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links for 2008-03-02

Jim Hamilton: There Is No More Macroeconomic Balance

Jim Hamilton believes that there is no "sweet spot" right now: no set of economic policies that will both avoid significantly higher unemployment and avoid significantly higher inflation. We are thus about to be forced to choose between evils:

Econbrowser: Bernanke's tightrope act: Some analysts are saying that Fed Chair Ben Bernanke is walking a tightrope--if he does not drop interest rates quickly enough, the U.S. will be in recession, but if he goes too far, we'll see a resurgence of inflation. I am increasingly persuaded that's not an accurate description....

We've seen some quite remarkable movements in commodity markets the last two months.... Topping the group is wheat, up 46% over two months; I won't try to translate that one into an annual inflation rate because I don't want to scare you.... If it were just a few commodities moving, I wouldn't be concerned.... But we are clearly looking at an aggregate phenomenon here, and it seems unreasonable to suppose that the phenomenon has nothing to do with choices by the Fed.... Now it is true that if you look at the time profile of futures contracts on these commodities, you don't see an upward slope, a fact in which Bernanke has taken solace.... But even if there is no further increase in the price of wheat, surely it's reasonable to anticipate increases yet to come in the price of bread and Wheaties and pasta.

I think part of the basis for Bernanke's optimism on inflation must be the dourness of his outlook for real economic activity. The basic macroeconomic framework in Bernanke's textbook suggests that, for given inflation expectations, if output falls below the "full-employment" level, inflation should go down, not up.

But what exactly does the theoretical full-employment level of output correspond to in the present situation? There are fundamental problems with credit markets... from a real disruption in the basic process of financial intermediation... it may be that "full-employment GDP" would actually decline this year, and an effort to use a monetary expansion to prevent that would indeed be inflationary.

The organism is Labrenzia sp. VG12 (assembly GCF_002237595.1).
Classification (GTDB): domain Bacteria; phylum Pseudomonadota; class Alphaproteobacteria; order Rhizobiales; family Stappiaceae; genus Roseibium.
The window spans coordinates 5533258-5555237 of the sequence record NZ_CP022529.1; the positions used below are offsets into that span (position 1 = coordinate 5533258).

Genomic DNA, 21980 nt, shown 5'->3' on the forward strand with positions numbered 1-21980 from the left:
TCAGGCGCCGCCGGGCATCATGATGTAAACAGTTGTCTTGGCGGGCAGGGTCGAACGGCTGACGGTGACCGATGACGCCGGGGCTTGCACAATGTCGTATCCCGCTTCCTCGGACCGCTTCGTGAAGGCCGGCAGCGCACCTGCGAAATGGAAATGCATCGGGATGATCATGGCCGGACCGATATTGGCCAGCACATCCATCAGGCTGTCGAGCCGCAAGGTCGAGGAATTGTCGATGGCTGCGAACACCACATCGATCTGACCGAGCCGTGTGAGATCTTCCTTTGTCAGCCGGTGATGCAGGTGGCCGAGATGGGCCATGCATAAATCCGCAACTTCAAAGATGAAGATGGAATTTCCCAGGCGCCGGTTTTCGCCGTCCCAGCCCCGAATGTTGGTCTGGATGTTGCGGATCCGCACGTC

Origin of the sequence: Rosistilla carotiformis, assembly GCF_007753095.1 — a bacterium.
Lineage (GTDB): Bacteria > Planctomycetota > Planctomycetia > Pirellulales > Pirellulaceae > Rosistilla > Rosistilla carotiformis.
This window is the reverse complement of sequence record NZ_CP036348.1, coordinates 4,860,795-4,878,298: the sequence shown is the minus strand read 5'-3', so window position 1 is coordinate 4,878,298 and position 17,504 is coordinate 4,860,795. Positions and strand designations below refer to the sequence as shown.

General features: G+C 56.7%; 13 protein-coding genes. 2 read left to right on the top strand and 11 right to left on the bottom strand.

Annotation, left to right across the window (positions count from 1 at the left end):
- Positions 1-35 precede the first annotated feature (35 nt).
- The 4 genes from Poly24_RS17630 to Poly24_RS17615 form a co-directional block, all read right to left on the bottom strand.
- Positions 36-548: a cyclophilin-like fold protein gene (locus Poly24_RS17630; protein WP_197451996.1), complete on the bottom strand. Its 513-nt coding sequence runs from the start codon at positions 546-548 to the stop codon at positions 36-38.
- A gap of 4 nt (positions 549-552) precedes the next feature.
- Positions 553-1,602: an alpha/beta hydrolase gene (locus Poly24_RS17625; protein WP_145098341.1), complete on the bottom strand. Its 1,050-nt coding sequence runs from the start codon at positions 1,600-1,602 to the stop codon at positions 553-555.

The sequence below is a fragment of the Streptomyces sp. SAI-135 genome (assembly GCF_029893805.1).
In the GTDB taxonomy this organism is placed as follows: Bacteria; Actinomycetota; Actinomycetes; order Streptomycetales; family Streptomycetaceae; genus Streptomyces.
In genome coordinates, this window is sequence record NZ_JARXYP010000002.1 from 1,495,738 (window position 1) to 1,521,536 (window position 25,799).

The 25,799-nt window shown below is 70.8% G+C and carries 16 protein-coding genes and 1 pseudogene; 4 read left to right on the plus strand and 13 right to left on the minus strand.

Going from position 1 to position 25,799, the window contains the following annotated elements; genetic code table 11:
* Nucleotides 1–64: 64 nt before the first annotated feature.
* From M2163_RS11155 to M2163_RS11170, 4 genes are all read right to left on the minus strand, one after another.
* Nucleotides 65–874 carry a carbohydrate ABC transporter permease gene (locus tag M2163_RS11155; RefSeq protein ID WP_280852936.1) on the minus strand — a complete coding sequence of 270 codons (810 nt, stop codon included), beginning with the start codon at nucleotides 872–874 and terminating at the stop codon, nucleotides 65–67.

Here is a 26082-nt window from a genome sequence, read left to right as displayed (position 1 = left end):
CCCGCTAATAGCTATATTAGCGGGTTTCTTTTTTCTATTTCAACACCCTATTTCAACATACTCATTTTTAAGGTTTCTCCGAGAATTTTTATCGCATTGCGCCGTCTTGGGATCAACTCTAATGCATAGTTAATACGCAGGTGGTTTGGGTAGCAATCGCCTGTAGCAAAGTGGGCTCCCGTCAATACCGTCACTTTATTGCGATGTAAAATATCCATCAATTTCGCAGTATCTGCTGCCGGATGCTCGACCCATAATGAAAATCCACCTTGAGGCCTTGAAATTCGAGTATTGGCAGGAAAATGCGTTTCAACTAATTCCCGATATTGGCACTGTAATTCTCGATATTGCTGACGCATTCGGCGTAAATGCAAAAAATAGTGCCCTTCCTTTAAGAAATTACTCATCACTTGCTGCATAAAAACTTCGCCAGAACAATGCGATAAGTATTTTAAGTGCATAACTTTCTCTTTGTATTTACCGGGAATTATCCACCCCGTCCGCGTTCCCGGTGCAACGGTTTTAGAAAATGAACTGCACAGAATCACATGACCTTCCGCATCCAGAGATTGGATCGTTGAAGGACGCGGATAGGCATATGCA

Of course, a serious problem in the market for credit is another area with which Bernanke the academic is quite familiar. But... fiddling with the level of the fed funds rate is not a particularly efficacious tool for dealing with this problem... the primary way in which monetary expansion could help alleviate the current credit problems was described by Brad DeLong with remarkable clinical coolness:

Yes, the financial system is insolvent, but it has nominal liabilities and either it or its borrowers have some real assets. Print enough money and boost the price level enough, and the insolvency problem goes away without the risks entailed by putting the government in the investment and commercial banking business.

The monetary cure for our ails... has a downside... later [we will] need an artificial recession to bring the inflation back down.... [R]ecent Fed rate cuts are buying us higher output at the moment at the cost of lower output in the future.... But I disagree that the recession Bernanke is trying to avoid would be a "small" one. The Fed chief must be worried that a recession in the present instance would precipitate major financial instability, in which case perhaps the choice between paying now and paying later argues in favor of latter....

[T]he tightrope analogy seems... misleading... it presupposes that there exists a choice for the fed funds rate that would somehow contain both the solvency and the inflation problems. In my opinion, there is no such ideal target rate.... Better for everyone to admit up front... that there is no cheap way out....